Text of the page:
What are the benefits of Shaker cabinets?

Choosing Shaker cabinet doors for a kitchen is a timeless design choice that can be customized easily and inexpensively thanks to paint, stains, and hardware choices.

  • A range of wood choices. Traditionally, Shaker cabinets are made using solid hardwoods, like pine, birch, or maple. If solid wood is too expensive, there have also been innovations with alternative wood choices like MDF and plywood that can help achieve the look without the additional cost of high-quality solid wood. 
  • Match many design styles. Regardless of your style choices, today’s Shaker cabinets are versatile enough to work well in a broad spectrum of designs—from both traditional to modern kitchens. So whether you would like white Shaker kitchen cabinets to make the space feel bright and airy, want to try the dramatic look of a two-tone kitchen where the base cabinets are a darker color while the upper cabinets are a lighter one, or even try something moody with a dark mahogany stain, the beauty of Shaker-style lies in its diversity and ability to complement a range of design preferences. 
  • More affordable than other cabinet choices. Due to the simple design of Shaker-style cabinets, which have no ornamentation and are made with a 5-piece door, Shaker cabinets are typically more affordable than other types of cabinets (like Louvered cabinets).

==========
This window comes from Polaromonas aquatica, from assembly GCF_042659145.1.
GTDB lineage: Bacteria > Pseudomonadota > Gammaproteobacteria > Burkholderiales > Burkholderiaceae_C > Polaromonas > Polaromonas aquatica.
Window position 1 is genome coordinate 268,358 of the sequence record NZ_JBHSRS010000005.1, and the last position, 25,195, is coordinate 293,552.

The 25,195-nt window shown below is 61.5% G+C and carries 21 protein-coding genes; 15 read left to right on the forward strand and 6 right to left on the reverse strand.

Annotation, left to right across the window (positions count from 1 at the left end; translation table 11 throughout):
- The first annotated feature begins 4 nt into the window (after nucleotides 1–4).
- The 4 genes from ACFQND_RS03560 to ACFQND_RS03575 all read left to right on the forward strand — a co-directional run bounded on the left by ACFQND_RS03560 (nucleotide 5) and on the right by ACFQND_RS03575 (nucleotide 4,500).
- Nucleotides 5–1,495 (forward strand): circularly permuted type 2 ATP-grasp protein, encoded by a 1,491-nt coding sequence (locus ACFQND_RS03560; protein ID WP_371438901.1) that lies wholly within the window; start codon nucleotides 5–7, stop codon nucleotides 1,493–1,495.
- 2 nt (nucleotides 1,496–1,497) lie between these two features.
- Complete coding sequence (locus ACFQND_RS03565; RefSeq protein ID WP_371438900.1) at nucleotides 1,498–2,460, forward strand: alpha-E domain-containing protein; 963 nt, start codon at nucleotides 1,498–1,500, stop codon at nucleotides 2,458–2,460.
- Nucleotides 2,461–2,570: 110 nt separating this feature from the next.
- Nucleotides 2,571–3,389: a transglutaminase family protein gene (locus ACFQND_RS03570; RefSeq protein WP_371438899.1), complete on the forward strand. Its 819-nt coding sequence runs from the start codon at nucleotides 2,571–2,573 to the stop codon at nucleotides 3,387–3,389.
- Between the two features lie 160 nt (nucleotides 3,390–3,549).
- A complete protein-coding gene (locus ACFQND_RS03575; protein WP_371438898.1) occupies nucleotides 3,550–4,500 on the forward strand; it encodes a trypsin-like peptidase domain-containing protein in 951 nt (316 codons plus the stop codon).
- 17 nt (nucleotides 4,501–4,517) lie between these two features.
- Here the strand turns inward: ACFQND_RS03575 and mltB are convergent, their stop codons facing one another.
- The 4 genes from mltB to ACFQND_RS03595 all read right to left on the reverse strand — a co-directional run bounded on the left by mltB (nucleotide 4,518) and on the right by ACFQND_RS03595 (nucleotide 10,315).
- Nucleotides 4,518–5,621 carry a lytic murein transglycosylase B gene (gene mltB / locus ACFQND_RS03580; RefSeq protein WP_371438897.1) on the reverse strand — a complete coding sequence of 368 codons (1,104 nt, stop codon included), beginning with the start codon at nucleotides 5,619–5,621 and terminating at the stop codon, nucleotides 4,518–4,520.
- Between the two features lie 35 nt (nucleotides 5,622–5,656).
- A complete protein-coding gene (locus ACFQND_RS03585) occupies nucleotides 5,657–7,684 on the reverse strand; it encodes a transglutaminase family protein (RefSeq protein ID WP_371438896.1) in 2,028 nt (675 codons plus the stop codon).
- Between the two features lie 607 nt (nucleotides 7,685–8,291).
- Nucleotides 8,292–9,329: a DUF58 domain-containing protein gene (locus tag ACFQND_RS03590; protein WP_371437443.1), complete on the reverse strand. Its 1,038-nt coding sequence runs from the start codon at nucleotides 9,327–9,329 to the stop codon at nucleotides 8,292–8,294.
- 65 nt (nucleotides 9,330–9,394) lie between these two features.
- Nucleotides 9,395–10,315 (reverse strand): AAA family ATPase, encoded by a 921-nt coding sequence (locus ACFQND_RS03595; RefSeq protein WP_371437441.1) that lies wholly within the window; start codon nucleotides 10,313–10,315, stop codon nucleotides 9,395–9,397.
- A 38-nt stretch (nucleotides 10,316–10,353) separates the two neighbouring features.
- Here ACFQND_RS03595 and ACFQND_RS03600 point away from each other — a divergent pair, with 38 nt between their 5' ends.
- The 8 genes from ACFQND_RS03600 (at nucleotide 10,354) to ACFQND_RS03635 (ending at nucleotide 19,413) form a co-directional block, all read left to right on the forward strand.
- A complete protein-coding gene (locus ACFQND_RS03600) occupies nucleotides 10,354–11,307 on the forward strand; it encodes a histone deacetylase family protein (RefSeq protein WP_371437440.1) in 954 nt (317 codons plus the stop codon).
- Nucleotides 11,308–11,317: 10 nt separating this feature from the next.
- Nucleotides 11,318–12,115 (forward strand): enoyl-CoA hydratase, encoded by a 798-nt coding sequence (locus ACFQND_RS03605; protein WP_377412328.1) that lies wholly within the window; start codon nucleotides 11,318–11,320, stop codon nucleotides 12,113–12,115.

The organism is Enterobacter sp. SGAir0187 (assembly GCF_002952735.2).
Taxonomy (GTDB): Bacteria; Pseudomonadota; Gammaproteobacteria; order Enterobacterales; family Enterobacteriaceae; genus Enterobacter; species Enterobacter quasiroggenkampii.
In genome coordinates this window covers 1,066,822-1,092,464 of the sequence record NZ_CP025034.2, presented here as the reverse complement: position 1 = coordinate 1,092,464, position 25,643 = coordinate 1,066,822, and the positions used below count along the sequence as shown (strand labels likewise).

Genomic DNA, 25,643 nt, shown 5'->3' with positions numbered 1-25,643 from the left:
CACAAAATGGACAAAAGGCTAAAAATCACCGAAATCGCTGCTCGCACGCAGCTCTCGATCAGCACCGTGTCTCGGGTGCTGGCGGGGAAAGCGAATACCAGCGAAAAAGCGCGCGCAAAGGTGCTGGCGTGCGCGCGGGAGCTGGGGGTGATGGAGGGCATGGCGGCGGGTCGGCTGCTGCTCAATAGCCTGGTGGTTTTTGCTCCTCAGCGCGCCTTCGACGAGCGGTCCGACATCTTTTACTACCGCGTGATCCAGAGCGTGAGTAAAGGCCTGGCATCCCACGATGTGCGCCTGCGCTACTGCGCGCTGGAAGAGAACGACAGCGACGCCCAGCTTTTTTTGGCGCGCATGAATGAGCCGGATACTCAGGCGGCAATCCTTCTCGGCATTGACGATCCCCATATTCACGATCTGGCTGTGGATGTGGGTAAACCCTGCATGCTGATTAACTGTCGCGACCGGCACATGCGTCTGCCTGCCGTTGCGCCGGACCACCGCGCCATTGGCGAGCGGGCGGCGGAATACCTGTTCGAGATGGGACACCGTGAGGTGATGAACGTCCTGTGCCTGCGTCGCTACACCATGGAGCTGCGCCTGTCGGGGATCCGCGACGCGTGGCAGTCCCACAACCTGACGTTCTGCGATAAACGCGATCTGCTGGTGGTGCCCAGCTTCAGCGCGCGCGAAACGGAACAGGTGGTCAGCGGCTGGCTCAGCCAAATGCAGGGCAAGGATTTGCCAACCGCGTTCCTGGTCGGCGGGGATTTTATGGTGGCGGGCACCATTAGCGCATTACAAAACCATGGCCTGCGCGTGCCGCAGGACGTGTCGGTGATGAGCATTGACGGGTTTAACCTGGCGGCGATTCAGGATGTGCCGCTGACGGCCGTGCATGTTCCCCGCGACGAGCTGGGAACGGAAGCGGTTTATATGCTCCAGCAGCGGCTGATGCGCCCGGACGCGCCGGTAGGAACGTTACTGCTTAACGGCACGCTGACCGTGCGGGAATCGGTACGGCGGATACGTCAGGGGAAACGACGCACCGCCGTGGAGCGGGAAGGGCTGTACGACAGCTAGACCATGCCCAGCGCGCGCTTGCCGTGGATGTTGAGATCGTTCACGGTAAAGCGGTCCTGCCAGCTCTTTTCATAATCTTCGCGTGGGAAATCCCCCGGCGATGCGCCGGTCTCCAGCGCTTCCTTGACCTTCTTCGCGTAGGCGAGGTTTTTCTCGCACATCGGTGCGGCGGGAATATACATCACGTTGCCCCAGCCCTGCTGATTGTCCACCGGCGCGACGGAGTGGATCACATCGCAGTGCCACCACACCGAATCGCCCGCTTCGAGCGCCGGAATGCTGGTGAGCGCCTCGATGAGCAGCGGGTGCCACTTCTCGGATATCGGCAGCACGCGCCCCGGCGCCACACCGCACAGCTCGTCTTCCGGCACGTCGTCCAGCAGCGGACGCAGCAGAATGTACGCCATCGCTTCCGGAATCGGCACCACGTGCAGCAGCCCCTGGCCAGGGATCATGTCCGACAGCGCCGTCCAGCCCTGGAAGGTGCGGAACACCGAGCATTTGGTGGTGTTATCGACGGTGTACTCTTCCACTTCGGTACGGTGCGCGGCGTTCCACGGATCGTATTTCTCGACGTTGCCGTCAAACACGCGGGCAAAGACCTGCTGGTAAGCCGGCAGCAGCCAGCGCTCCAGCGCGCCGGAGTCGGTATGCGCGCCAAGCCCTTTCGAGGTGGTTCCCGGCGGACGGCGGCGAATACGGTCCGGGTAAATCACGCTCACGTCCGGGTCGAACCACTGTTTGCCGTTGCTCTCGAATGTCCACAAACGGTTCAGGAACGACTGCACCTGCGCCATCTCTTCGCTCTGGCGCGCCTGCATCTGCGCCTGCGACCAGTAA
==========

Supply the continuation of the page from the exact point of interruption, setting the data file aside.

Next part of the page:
What is the difference between Shaker cabinets and Mission cabinets? 

Shaker-style cabinets are distinctive, and while some may confuse them with Mission-style—since they both tend to be made of a flat panel or a recessed center panel with trim—there are notable differences. 

  • Mission cabinets, made primarily from oak, are rarely painted and might only be stained to protect the wood from moisture. The natural wood grain is a distinctive part of the Mission style. 
  • Shaker cabinets, on the other hand, are more customizable depending on the vision for the space. 
  • Shaker cabinets feature wood pulls whereas Mission style cabinets typically have heavier, more ornate hardware.

MT Copeland offers video-based online classes that give you a foundation in construction fundamentals with real-world applications, like how to build shaker cabinets. Classes include professionally produced videos taught by practicing craftspeople, and supplementary downloads like quizzes, blueprints, and other materials to help you master the skills.


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Ken Decost

Ken DeCost is a cabinet maker based in Boston, MA. Growing up in a family of tradesmen, Ken began to develop his carpentry skills from a young age. Over the last ten years he has honed his expertise in high end cabinet making. In 2017, he became the Director of Millwork for custom home builder, NS Builders. Here he has assembled a skilled team that aligns to his level of high standards and excellence. From traditional to ultra modern, complex curved work to hand stitched veneering, he continues to push the limits of perfection and craftsmanship.